Corey Johnson, who the federal government plans to kill on January 14 for the gang-related murders of four people in 1992, has also been diagnosed with the coronavirus. Johnson suffers from an intellectual disability and his lawyers have argued that his execution will be in violation of the constitution. In 2002, the US Supreme Court ruled that executing inmates with intellectual disabilities is in violation of the Eighth Amendment, which prohibits cruel and unusual punishment. Underscoring the arbitrary nature of the death penalty is the fact that Johnson’s co-defendant, Vernon Thomas, was given a life sentence because of his intellectual disability.
Dustin Higgs is scheduled to die on January 15 for a murder he was convicted of orchestrating in 1996. “There is no principled basis to execute Dustin Higgs given that the shooter in this case is serving a life sentence and the trial prosecutors actively misled the jury in Dustin’s case,” Shawn Nolan, one of Higgs’ lawyers, said in a statement after his client tested positive for the virus. The actual gunman is serving a life sentence for the crime.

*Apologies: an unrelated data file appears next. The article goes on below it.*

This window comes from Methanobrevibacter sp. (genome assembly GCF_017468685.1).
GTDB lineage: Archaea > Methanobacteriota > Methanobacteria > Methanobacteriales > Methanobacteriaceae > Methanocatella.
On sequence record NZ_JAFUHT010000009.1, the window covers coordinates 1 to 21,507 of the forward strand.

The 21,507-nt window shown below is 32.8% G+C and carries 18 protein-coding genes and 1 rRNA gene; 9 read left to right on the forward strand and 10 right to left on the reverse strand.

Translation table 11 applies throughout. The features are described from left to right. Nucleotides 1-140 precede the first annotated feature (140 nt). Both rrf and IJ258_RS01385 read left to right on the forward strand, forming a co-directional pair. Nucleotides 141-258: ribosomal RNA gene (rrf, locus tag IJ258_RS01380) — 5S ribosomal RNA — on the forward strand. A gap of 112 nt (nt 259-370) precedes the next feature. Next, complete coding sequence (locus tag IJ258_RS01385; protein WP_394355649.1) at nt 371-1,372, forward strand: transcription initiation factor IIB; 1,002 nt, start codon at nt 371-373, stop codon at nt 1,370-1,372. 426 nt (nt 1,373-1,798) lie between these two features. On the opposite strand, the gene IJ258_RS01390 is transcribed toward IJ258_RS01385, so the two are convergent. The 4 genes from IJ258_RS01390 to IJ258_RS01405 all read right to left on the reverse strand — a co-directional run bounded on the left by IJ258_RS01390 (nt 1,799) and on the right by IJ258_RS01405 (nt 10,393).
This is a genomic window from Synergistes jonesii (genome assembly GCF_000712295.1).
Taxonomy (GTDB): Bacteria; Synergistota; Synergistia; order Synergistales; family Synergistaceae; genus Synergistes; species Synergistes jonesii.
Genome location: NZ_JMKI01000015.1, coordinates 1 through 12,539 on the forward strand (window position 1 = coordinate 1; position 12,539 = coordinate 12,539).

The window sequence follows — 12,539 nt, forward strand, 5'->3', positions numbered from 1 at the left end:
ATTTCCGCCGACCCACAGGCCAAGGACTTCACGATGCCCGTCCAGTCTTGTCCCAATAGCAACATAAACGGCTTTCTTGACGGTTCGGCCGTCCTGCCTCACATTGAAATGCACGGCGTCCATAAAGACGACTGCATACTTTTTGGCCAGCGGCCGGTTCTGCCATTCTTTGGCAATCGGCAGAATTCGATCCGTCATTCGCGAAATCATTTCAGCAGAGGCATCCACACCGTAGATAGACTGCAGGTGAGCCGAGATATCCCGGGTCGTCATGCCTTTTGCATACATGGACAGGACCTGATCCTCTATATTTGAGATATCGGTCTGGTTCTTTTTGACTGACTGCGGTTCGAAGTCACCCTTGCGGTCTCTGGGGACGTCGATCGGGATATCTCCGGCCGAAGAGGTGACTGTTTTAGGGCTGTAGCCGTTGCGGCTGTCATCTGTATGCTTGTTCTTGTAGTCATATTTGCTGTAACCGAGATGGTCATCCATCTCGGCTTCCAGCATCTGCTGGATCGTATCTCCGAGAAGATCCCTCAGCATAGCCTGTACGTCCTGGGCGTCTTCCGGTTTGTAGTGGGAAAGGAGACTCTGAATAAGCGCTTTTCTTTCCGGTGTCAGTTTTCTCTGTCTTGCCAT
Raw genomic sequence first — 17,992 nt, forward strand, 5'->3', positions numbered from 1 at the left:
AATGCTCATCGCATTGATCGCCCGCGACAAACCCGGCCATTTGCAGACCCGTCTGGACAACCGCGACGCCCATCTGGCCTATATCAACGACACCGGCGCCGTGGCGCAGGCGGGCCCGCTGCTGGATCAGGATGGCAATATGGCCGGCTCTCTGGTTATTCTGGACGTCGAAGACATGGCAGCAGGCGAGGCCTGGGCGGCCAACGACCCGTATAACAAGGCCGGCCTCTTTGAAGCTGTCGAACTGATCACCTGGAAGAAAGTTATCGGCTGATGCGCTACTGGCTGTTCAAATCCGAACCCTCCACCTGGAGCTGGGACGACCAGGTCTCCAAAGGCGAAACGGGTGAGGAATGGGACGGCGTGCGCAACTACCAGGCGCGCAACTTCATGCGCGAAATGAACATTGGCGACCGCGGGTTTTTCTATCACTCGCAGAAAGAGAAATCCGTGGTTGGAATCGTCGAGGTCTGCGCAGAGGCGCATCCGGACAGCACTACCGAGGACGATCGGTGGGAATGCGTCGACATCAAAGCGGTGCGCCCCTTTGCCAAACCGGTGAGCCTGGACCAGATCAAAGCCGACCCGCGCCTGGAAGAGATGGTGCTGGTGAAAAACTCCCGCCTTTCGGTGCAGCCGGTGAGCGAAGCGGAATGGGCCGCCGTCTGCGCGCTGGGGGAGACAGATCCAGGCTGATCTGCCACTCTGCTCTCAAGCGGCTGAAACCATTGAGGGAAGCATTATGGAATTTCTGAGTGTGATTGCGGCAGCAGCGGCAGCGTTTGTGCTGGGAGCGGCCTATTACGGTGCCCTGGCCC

Compare these death row inmates with some of those who Trump just pardoned. In 2007, four men working as private contractors for the US security firm Blackwater opened fire in Baghdad’s Nisour Square, killing 17 unarmed Iraqi civilians—including children. Nicholas Slatten, Paul Slough, Evan Liberty, and Dustin Heard were all sentenced to lengthy prison terms. When a former classmate of one of the men heard about Trump’s decision to pardon, she said, “Our blood is cheaper than water and our demands for justice and accountability are merely a nuisance.”
Trump also pardoned allies who went the extra mile in expressing their loyalty to him, such as George Papadopoulos, who served as a foreign policy adviser to Trump’s 2016 campaign. Papadopoulous pleaded guilty to making false statements to federal officials in connection with the government’s investigation into the Russia inquiry and was sentenced to two weeks in jail. Chris Collins, a former congressman from California and early Trump supporter also received a pardon. He’s serving a 26-month sentence for lying to the FBI and conspiracy to commit securities fraud. In total, Trump pardoned 15 people.